Dec. 19 (Bloomberg) — UBS AG’s $1.5 billion penalty for trying to rig interbank rates brings total fines for Europe’s largest banks to at least $6.1 billion, or about a quarter of their estimated profit this year.Regulators have announced at least 13 fines of more than $5 million for nine of Europe’s biggest lenders, according to data compiled by Bloomberg. Those banks may report $24 billion in combined net income for 2012, with UBS among three lenders projected to post a full-year loss, according to analyst estimates compiled by Bloomberg.
European banks’ attempts to cut costs and improve profitability to meet tougher regulatory requirements have been hurt by probes ranging from allegations of global interbank rate rigging to giving terrorists access to the U.S. financial system. UBS, which on Nov. 26 was fined 29.7 million pounds ($48 million) by the U.K. following an unauthorised-trading loss of $2.3 billion last year, said today it expects a fourth-quarter net loss of as much as 2.5 billion francs ($2.7 billion).
“Fines and litigation expenses have jumped this year and will continue to rise,” said Dirk Becker, an analyst at Kepler Capital Markets in Frankfurt with a neutral recommendation on European bank stocks. “The fines will cut profit and reduce the amount of equity banks have available to set aside to build capital, pay dividends and bonuses.”
Fines from the U.S. Commodity Futures Trading Commission and the U.S. Department of Justice total $1.2 billion, Zurich- based UBS said in a statement today. It will pay 160 million pounds to the U.K. Financial Services Authority, the largest- ever fine imposed by the regulator, and disgorge 59 million francs in estimated profits to the Swiss Financial Market Supervisory Authority.
By comparison, HSBC Holdings Plc, Europe’s largest bank, agreed on Dec. 11 to pay $1.92 billion to settle U.S. probes of money laundering in the largest-ever such accord, dwarfing Barclays Plc’s 290 million-pound fine over manipulation of London interbank offered rate.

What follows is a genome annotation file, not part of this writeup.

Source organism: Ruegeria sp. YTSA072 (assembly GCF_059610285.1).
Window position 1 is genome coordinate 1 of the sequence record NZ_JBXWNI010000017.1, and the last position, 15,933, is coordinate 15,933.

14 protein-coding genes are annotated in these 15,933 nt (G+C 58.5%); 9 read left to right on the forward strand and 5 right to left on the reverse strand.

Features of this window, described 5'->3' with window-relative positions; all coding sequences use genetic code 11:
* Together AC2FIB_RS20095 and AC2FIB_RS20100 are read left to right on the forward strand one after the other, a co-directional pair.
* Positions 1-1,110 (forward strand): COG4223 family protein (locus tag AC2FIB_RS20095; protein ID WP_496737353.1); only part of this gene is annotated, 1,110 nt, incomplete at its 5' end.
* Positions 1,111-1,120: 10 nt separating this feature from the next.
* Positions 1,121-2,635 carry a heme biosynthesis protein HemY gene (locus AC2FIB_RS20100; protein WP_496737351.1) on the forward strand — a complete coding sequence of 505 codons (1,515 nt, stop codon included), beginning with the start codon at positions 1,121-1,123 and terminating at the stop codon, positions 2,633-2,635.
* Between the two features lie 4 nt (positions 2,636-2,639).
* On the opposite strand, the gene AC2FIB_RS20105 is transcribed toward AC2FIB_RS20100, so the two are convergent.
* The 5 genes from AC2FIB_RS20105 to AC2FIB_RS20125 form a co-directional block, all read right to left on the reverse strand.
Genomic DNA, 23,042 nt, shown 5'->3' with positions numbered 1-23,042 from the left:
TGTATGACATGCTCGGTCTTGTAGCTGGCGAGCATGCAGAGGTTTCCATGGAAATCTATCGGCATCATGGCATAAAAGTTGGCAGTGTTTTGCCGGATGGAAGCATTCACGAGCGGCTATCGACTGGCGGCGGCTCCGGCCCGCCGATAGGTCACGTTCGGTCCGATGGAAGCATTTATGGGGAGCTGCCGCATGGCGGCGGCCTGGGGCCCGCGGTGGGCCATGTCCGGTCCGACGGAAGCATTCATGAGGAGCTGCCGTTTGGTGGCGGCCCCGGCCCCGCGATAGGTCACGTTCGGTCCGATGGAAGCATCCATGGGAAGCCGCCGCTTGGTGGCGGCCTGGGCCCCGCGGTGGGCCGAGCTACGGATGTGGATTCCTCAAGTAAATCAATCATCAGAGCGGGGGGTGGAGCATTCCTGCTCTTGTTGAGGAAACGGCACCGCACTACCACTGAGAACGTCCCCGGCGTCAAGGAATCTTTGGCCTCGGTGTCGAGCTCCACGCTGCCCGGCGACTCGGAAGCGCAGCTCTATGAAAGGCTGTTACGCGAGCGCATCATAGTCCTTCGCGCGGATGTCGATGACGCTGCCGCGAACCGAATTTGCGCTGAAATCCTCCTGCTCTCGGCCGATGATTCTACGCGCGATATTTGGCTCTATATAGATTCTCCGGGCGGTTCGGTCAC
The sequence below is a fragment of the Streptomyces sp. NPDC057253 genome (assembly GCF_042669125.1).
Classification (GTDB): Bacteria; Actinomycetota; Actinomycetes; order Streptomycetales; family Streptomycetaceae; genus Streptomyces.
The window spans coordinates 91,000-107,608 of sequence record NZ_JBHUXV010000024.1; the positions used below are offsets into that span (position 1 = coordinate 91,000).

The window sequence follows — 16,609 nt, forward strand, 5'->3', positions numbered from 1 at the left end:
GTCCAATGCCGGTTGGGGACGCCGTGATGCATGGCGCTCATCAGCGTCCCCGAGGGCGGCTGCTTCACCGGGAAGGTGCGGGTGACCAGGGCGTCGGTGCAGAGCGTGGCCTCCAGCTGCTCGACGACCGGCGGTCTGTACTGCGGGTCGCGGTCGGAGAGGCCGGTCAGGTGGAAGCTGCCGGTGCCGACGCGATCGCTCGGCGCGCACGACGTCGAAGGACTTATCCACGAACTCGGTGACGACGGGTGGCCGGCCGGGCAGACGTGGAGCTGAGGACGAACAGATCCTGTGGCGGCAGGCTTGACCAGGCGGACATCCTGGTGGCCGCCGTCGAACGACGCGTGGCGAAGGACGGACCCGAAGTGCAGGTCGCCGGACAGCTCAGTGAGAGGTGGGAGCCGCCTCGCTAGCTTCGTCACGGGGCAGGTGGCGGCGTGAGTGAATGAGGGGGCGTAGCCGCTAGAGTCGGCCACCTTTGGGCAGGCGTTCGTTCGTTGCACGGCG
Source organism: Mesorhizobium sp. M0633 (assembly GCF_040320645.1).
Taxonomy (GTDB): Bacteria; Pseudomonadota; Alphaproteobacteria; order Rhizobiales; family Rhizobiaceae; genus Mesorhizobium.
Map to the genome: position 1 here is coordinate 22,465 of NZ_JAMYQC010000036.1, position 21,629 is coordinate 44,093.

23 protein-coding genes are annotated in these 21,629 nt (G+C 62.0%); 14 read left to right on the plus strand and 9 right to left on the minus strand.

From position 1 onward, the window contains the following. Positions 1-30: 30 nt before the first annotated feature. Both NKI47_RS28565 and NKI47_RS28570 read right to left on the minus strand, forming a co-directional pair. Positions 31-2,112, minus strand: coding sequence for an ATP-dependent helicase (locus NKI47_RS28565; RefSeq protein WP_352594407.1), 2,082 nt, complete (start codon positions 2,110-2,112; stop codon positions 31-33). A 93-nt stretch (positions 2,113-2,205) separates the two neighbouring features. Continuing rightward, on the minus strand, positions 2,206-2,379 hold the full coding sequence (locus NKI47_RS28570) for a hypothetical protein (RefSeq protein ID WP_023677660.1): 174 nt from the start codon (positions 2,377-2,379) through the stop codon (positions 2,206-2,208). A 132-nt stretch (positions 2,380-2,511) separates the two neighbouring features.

In all, the industry faces at least $8.7 billion of regulatory penalties linked to Libor-rigging, according to Morgan Stanley. The European Union is also leading a probe that could fine banks as much as 10 per cent of their annual revenue.
Three people including a former trader at UBS and Citigroup Inc. were arrested in London last week in connection with the probe into rate manipulation, the first apprehensions in the global investigation. Dozens of lawsuits have been filed in the U.S. and the U.K. claiming losses on products pegged to Libor, the benchmark for more than $300 trillion of securities.
Increasing charges may further hurt earnings and slow plans to boost capital to meet regulatory requirements designed to strengthen the financial system’s ability to resist future shocks. Under the so-called Basel III accord, which is set to begin phasing in next year, lenders must hold more than triple the amount of core capital set under previous standards.
So far, bank shares have gained this year as the European Central Bank’s pledge to prop up states to save the euro outweighed potential fallout from regulatory fines. The 38- member Bloomberg Europe Banks and Financial Services Index has risen 22 per cent this year after a 32 per cent drop in 2011.
With an estimated $15.3 billion, London-based HSBC may have the highest full-year earnings, while Lloyds Banking Group Plc and Royal Bank of Scotland Plc may post losses, according to analyst estimates. UBS may post a loss of $1.1 billion, according to the median estimate of 19 analysts.
“Litigation was always part of banking but now we’re processing everything that happened around the 2008 crisis,” Becker said. “The states benefit in the short-term, but bleeding banks will ultimately increase uncertainty.”
The following is a table showing fines announced this year for a selection of Europe’s largest banks. In some cases figures are proposed fines and the firms dispute the charges.
*T Bank Charges HSBC U.S. Money laundering $1.92 bln Mexico Money Laundering $27.5 mln UBS Libor rigging $1.5 bln Letting unauthorized trading go undetected $48.1 mln Standard Chartered Iranian sanctions violation $327 mln Iranian sanctions violation (DFS) $340 mln ING Groep U.S. sanctions on Cuba and Iran $619 mln Barclays Libor fine $469 mln Penalties for power-market manipulation $470 mln Credit Suisse SEC home-loans probe $120 mln RBS Anti-money laundering controls failures $14.3 mln Lloyds FSA fine for inaccurate mortgage records $6.8 mln Deutsche Bank Civil claims in the U.S. for MortgageIT unit $202.3 mln Total $6.1 bln *T
–With assistance from Howard Mustoe and Gavin Finch in London, Maud van Gaal in Amsterdam and Elena Logutenkova in Zurich. Editors: Simone Meier, Edward Evans
To contact the reporter on this story: Nicholas Comfort in Frankfurt at [email protected]
To contact the editor responsible for this story: Frank Connelly at [email protected]
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